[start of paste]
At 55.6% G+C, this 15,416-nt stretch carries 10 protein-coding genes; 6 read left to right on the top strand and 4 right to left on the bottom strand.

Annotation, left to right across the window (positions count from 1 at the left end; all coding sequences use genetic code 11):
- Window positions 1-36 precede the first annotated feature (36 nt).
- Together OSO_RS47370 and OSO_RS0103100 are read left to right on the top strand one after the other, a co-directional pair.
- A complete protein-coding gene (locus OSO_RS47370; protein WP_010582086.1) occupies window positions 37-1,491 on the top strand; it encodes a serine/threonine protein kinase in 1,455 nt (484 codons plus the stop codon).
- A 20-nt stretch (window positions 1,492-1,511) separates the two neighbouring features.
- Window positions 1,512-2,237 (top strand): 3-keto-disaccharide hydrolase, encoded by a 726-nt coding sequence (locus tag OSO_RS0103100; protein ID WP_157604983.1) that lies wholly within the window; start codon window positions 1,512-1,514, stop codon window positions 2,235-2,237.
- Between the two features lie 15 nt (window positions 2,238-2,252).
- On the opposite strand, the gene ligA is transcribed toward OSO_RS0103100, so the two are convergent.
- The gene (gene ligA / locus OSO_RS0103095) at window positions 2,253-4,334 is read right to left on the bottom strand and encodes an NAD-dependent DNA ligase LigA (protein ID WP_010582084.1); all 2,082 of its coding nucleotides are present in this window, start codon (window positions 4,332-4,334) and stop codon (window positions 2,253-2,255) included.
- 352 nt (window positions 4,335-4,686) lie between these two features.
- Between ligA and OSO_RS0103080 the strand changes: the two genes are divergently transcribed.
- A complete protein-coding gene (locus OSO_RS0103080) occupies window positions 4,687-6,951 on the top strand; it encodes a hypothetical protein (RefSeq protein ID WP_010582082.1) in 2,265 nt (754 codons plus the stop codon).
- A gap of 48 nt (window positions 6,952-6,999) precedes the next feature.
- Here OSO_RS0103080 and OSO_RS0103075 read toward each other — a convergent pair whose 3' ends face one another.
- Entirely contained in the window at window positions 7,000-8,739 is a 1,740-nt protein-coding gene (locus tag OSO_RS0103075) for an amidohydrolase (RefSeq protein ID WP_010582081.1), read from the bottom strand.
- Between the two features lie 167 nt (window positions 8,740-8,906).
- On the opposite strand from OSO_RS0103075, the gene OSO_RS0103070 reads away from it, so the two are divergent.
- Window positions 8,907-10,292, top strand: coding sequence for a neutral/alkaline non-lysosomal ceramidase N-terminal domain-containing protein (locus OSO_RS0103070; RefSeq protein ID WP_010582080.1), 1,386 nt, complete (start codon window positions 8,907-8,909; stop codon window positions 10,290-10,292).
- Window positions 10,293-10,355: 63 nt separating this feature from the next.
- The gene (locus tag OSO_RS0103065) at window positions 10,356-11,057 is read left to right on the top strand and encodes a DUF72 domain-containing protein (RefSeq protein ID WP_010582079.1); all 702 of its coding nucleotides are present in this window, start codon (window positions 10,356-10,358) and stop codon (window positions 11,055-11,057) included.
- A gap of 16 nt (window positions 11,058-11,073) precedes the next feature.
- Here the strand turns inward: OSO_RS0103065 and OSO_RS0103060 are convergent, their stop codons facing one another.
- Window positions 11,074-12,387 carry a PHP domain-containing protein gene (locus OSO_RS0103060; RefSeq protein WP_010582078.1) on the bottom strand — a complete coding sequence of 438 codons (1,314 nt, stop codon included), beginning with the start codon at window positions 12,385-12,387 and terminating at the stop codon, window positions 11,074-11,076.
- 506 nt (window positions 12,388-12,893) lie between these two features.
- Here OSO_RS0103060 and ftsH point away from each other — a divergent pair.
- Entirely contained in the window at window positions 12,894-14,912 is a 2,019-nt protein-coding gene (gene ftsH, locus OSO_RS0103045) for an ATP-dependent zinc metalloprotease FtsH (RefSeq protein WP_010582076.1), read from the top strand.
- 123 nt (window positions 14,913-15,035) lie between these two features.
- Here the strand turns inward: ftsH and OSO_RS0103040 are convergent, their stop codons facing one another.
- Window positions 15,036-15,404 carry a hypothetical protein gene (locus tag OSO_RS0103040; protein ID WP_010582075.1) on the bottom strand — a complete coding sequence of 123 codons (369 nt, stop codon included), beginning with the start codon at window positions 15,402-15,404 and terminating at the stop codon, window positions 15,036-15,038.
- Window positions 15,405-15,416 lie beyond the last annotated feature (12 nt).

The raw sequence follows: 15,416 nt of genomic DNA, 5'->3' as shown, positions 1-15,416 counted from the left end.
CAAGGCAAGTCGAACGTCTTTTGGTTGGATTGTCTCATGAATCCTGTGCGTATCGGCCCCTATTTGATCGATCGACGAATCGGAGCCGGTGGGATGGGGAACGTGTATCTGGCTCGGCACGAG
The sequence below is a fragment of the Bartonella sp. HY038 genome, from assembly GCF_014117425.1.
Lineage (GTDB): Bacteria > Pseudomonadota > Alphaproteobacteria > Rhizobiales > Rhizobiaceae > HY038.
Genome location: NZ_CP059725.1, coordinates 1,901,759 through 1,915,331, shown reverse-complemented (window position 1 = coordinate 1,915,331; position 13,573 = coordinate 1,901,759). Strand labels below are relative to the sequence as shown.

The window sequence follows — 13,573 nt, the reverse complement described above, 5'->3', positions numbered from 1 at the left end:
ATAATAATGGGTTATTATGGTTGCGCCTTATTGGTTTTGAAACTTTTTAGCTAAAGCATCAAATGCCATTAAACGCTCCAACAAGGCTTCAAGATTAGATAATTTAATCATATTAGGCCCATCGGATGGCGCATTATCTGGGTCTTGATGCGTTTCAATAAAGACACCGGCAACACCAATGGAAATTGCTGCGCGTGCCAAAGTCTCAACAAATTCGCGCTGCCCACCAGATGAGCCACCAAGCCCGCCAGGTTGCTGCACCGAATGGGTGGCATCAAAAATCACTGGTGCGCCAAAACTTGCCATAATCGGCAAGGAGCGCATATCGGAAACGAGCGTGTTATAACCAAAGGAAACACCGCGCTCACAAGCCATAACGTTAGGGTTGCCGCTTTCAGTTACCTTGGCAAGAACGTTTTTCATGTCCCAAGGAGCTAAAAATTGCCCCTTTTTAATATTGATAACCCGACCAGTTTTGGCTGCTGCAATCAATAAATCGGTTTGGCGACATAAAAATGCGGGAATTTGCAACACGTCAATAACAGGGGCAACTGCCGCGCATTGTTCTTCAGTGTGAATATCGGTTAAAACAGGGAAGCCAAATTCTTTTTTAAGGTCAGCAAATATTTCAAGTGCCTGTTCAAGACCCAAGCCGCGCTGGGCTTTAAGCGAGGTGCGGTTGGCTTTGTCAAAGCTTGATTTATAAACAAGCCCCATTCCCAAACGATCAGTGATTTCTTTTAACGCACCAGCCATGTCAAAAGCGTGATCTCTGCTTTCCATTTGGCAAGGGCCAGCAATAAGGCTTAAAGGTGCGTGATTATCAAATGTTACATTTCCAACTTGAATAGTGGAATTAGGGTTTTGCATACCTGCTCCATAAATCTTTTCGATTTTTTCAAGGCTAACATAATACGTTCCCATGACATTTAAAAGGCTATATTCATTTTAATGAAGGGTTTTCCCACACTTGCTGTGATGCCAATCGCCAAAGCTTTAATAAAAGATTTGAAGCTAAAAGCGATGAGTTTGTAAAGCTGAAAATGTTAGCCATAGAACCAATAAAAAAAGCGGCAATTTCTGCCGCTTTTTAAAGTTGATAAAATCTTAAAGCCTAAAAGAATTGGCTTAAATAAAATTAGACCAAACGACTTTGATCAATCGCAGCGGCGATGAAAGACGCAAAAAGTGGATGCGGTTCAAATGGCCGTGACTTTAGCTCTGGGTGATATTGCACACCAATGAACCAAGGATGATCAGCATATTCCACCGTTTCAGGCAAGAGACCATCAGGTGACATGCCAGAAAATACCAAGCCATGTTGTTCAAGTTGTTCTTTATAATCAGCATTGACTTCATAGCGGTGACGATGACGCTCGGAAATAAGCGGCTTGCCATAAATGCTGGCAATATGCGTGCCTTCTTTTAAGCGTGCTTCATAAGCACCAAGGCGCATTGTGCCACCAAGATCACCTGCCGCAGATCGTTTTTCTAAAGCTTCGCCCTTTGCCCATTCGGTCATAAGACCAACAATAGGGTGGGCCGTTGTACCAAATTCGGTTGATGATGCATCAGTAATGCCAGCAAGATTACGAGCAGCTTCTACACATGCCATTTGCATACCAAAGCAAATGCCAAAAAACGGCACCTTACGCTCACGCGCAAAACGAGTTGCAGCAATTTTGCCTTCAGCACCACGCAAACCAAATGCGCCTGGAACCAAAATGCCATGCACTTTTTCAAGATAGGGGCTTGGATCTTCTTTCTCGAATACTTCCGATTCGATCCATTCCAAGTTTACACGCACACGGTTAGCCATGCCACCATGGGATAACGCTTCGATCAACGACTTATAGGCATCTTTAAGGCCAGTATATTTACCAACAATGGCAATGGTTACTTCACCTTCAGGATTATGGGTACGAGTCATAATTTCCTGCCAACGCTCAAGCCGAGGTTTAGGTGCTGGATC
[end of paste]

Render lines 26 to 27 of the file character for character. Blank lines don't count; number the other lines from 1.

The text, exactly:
- Here OSO_RS0103060 and ftsH point away from each other — a divergent pair.
- Entirely contained in the window at window positions 12,894-14,912 is a 2,019-nt protein-coding gene (gene ftsH, locus OSO_RS0103045) for an ATP-dependent zinc metalloprotease FtsH (RefSeq protein WP_010582076.1), read from the top strand.